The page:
Min Ye... (Tell Me Who You Are)



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African auteur Souleymane Ciss’s first feature in more than a decade is an astonishing Scenes from a Marriage--esque parable, anchored by Sokona Gakou’s force-of-nature performance. She’s Mimi—one of two wives to filmmaker Issa (Assane Kouyat)—whose transparent liaison with a fishmonger (Alou Sissoko) sets in motion an exhaustive series of arguments, legal wranglings and power plays. The film is deeply rooted in the characters’ middle-class Malian milieu, something the digital-video aesthetic makes more vivid and intimate, especially during some gorgeous chiaroscuro nighttime scenes. There’s no nose-thumbing at Mimi and Issa’s conflicts, which ebb and flow according to the dictates of the society they inhabit (the law, inevitably, favors the man even as it’s clear that Ciss, the artist, favors the woman). Whereas Ingmar Bergman brought his Scenes couple to a moment of transcendent respite, Ciss sees Mimi and Issa’s conflict as a thorny, near-unnavigable tangle. His beautifully bleak conclusion—visualized as a slow procession through a lush-green forest toward a vast, foreboding desert—suggests that only emotional desolation and spiritual barrenness await. Monday, Oct 5 at 9pm; Tuesday, Oct 6 at 6pm—Keith Uhlich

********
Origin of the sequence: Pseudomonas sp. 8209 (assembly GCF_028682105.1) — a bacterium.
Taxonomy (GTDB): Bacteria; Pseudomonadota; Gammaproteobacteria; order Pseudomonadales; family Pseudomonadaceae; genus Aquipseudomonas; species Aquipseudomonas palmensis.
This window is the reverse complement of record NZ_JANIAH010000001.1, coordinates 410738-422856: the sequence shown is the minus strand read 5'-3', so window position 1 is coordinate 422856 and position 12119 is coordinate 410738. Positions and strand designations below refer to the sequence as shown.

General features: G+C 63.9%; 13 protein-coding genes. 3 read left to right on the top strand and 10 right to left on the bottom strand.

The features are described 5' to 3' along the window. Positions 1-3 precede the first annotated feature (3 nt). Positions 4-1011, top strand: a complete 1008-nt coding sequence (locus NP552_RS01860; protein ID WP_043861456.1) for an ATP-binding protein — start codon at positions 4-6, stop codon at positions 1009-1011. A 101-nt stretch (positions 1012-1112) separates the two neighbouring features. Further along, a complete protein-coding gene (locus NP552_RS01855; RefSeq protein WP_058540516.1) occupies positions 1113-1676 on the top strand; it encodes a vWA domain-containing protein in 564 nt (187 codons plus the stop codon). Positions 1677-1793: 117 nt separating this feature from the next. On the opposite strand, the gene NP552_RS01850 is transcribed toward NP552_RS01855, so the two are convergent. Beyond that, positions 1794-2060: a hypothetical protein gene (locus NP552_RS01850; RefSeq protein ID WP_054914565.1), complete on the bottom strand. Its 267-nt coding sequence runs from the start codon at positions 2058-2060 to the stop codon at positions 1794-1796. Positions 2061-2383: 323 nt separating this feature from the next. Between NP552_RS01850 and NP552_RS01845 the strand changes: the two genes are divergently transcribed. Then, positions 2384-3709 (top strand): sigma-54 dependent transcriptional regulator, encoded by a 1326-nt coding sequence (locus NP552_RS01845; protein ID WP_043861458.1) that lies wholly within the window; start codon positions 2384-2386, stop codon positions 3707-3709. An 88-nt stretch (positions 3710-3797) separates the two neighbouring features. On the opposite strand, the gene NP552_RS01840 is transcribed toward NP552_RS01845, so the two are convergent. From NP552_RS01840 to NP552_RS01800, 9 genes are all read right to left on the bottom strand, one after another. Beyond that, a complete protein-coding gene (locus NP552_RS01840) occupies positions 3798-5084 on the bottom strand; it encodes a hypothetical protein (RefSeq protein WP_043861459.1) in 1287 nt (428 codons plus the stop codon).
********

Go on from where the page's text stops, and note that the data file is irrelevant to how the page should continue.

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New York Film Festival 2009

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